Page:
Feet flexed, toes pointed, head held high, I tried to steady my breath as hundreds of eyes settled on me.
I had planned on being a spectator, not a performer, when I attended the opening of the Singapore Night Festival recently.
But there, under the stars and on the front lawn of the National Museum of Singapore, I found myself swaying to the movements of others onstage.
I was trying to catch glimpses of fiery orbs licking the sultry darkness; artists from the performance group Starlight Alchemy were tossing and twirling fire-lit wands on a makeshift platform metres away.
Most times, however, my eyes met the backs of the heads of festivalgoers crowded in front. It was likely the same view for the multitude behind me.
I kept up my performance for a while but it takes skill, not determination, or the distressing prospect of brushing against the skin of a swarm of clammy strangers, to hold the pose of a lemur on its hind legs.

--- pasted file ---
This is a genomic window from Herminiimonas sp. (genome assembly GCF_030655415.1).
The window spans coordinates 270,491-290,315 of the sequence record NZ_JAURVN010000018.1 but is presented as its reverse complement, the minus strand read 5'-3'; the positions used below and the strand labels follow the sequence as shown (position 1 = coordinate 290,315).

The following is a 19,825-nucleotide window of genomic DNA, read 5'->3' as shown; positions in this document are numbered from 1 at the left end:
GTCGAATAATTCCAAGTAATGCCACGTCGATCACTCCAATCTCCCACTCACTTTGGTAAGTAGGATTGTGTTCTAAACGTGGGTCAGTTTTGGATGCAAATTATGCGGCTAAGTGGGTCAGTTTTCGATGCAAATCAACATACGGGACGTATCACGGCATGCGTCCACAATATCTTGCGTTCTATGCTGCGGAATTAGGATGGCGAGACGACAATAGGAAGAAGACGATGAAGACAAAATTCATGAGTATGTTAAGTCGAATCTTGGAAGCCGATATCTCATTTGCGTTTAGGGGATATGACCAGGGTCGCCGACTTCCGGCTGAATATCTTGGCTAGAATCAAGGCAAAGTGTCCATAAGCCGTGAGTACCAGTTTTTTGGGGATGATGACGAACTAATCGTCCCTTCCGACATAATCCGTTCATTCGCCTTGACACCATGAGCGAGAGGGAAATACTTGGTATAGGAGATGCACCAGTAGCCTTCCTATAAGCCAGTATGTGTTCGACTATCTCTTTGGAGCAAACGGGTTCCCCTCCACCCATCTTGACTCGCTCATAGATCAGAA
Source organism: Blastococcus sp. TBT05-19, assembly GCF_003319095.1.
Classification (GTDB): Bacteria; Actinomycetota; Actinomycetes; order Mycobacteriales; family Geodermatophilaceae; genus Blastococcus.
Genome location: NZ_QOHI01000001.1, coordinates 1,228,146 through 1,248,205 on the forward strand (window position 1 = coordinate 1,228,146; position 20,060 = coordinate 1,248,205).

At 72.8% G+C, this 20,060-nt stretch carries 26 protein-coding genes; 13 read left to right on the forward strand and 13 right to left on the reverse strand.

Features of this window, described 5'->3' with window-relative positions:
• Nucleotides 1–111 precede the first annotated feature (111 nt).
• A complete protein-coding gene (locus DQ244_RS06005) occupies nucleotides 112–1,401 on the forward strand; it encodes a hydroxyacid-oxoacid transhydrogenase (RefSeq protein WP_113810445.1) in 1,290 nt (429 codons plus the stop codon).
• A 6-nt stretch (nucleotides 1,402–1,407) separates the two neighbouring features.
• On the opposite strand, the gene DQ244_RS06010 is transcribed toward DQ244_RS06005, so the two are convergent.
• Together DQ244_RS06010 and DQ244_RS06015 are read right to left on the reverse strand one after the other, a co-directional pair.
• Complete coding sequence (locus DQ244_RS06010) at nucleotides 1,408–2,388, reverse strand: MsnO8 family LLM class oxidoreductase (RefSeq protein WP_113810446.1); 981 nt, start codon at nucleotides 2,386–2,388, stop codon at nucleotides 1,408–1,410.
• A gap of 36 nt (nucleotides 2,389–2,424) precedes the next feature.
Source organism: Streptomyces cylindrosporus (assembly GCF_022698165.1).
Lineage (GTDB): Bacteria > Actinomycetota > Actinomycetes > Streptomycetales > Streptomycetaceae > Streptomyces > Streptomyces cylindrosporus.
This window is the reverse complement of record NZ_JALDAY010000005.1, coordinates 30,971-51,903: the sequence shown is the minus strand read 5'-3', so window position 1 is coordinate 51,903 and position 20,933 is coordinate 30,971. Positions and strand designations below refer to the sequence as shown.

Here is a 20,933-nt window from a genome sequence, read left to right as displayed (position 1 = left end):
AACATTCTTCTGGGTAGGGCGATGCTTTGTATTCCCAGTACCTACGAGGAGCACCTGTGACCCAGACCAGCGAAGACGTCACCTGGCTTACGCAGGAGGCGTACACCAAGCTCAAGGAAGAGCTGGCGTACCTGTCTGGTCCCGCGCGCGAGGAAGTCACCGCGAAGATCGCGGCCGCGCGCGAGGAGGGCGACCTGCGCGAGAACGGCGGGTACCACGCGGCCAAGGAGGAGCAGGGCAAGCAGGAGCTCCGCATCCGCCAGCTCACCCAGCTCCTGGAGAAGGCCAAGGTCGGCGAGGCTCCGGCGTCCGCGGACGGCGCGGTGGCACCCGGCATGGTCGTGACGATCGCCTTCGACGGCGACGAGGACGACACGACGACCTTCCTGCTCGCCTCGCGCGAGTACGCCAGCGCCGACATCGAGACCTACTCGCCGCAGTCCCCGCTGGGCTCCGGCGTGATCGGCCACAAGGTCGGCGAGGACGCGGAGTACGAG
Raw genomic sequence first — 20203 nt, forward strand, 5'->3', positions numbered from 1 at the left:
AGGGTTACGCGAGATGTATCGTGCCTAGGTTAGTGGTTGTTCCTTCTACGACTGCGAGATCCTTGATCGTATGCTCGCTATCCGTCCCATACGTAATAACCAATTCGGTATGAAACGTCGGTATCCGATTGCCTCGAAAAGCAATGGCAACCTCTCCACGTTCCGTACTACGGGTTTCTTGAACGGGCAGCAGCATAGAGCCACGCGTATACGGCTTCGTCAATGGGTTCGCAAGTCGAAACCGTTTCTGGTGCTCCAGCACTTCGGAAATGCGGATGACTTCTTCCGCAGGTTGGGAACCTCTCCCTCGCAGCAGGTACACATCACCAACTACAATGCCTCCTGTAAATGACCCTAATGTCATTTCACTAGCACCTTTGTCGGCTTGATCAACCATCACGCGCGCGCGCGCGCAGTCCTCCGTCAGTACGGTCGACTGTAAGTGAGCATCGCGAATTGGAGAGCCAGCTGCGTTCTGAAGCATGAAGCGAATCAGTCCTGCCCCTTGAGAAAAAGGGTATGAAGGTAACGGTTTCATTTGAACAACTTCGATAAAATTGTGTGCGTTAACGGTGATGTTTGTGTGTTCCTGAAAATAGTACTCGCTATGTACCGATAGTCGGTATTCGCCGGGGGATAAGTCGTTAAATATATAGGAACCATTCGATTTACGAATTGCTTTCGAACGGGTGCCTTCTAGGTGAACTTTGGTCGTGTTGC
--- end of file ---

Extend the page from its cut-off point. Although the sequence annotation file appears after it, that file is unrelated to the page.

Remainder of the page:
As I peeled away from the moist mass, apologising to those I writhed around, the pardon I muttered gradually became a mix of self-pity and reproach. I was in a sorry state. I was sorry I tried to catch the performance in front of the museum.
This was not my first time at the festival, which is into its sixth year. I had been to past editions and watched performances in front of the museum with crowds. I was willing to embrace the crush of people for art but, this time, I was crushed and left without a view of the spectacle.
It was not always this way.